Callard also appears to be one of the first names people hear about when coming to UChicago. “If you’re interested in philosophy, she’s kind of a known name as soon as you enter the school,” said Ahan Raina, a fourth-year philosophy and Law, Letters, and Society major. Raina began attending Night Owls his first year and has continued since. In winter 2023, he finally took a class with Callard. “I would say,” Raina explained, “a big factor in me choosing to take that course was the fact that it was [with] her and I finally got to see what it’s like to be taught by her.”

Awareness of these professors also reaches outside the student body and may occur before students even set foot on campus. Callard and Sanderson have historically attracted this attention because of personal or political scandals that reach audiences outside of Hyde Park. In February 2022, a question Sanderson wrote for his Principles of Economics course midterm sparked a heated Twitter debate for its alleged disparaging of economists from other universities, as well as Vermont senator Bernie Sanders (A.B. ’64). This is how Michael Clancy, a second-year math and philosophy major, learned of Sanderson in the winter before starting college. Clancy is an example of the many students on UChicago’s campus who have no direct stake in this professorial fixation. He’s had very few interactions with each professor outside of hearing about them on Twitter, on Sidechat, and from other students. Yet Clancy feels keenly aware of them.

“I don’t have any direct exposure to these professors. But I have a lot of opinions about them, whereas I don’t about professors that I do have,” he said. This is the kind of attention that differentiates educators like Sanderson and Callard from their peers: They have managed to reach students beyond their respective fields.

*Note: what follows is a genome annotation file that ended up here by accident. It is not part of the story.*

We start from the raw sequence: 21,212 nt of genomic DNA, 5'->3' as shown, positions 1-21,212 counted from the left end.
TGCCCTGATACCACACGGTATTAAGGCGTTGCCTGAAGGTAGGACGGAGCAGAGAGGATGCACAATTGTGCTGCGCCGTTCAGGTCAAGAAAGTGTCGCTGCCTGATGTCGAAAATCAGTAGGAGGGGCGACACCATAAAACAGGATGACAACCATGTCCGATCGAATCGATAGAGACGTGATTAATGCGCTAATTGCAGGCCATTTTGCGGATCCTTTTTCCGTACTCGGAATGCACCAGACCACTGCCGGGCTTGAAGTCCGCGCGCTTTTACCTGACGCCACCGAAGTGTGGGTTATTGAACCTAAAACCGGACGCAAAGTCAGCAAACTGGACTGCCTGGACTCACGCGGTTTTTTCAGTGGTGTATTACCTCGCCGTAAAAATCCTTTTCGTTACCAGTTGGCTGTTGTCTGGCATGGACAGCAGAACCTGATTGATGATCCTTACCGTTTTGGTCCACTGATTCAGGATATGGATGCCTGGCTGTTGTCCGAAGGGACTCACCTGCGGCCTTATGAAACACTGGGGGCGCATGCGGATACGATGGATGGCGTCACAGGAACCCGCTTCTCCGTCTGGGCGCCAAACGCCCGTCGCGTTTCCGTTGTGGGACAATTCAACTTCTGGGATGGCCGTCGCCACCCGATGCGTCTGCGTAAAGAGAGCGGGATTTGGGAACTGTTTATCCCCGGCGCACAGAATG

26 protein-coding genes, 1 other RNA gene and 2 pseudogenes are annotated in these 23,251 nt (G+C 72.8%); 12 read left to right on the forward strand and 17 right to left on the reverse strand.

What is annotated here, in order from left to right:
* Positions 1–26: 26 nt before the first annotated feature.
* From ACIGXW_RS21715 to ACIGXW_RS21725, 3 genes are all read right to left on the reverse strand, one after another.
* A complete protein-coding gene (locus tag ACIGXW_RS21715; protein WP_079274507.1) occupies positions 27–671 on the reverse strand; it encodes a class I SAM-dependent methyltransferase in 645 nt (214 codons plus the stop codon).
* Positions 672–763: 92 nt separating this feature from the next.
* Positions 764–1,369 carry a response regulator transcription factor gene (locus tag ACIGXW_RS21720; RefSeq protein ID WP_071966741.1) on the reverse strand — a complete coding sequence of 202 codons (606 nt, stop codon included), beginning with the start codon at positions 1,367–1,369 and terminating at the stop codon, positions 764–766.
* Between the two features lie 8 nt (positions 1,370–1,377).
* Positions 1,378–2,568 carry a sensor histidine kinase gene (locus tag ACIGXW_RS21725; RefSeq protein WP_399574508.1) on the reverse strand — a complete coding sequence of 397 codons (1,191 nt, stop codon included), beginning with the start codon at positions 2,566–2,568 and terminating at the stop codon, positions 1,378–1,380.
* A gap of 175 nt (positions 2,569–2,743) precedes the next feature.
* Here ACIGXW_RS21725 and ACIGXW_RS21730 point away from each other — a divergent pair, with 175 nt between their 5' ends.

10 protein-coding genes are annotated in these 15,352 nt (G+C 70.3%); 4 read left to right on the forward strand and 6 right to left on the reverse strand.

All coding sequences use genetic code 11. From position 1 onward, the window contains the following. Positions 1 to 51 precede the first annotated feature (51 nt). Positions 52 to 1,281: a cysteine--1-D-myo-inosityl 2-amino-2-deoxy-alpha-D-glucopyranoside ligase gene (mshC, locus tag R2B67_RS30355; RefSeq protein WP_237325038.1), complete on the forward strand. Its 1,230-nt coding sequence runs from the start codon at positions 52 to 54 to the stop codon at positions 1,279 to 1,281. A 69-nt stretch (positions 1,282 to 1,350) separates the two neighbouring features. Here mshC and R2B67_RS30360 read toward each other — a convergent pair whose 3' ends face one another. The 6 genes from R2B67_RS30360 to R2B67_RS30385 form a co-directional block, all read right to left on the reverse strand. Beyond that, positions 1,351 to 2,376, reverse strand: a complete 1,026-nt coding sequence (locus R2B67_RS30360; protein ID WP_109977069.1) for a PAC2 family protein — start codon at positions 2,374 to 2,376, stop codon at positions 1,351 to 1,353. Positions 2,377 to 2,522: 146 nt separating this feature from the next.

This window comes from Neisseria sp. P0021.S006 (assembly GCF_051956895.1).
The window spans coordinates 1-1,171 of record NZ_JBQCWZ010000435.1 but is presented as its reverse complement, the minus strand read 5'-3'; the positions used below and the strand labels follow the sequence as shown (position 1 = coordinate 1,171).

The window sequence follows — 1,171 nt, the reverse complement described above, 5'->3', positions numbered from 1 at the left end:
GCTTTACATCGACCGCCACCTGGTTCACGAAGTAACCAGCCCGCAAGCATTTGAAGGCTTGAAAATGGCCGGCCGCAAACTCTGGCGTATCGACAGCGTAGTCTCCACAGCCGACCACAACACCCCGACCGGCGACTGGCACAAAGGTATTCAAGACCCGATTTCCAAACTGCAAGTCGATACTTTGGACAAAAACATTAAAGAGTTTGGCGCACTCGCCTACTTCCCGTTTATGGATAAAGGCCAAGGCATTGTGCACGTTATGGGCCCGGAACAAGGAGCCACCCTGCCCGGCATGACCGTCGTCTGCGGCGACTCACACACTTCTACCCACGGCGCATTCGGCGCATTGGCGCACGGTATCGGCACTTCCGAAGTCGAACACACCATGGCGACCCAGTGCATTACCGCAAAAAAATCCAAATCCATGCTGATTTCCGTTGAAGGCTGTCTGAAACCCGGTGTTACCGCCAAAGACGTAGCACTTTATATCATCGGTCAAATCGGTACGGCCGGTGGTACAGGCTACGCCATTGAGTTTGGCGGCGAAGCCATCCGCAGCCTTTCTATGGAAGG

Clancy’s consciousness of Callard was a bit more gradual. After attending her 2022 Aims of Education address at the start of the school year, Clancy began hearing talk of Callard’s marriage to her former graduate student, professor Arnold Brooks, and divorce from a fellow philosophy department faculty member, professor Ben Callard. At this point in the year, students mainly knew about the topic through Callard herself, since she had philosophized it into a Night Owls event in 2018. A month into the school year, Clancy was amused once again by Callard’s takes after following a Twitter war over her publicized tradition of throwing out her children’s Halloween candy. The final “puzzle piece” that cemented Callard’s fame for Clancy was the March 2023 profile of Callard in The New Yorker. While Clancy expressed hesitancy to criticize without personally knowing Callard, his reaction to the article was that she had “applied this veneer of intellectuality to this thing that’s not that at all,” he said. Clancy was skeptical of how Callard had discussed her personal relationships as a philosophical statement about love. The article also sparked a new wave of Callard criticism off campus and on the Internet. In a single week, a profile of Callard’s unconventional personal life had inspired an impressive number of mini debates styled like “Night Owls”: impromptu conversations over marriage and Callard’s public persona.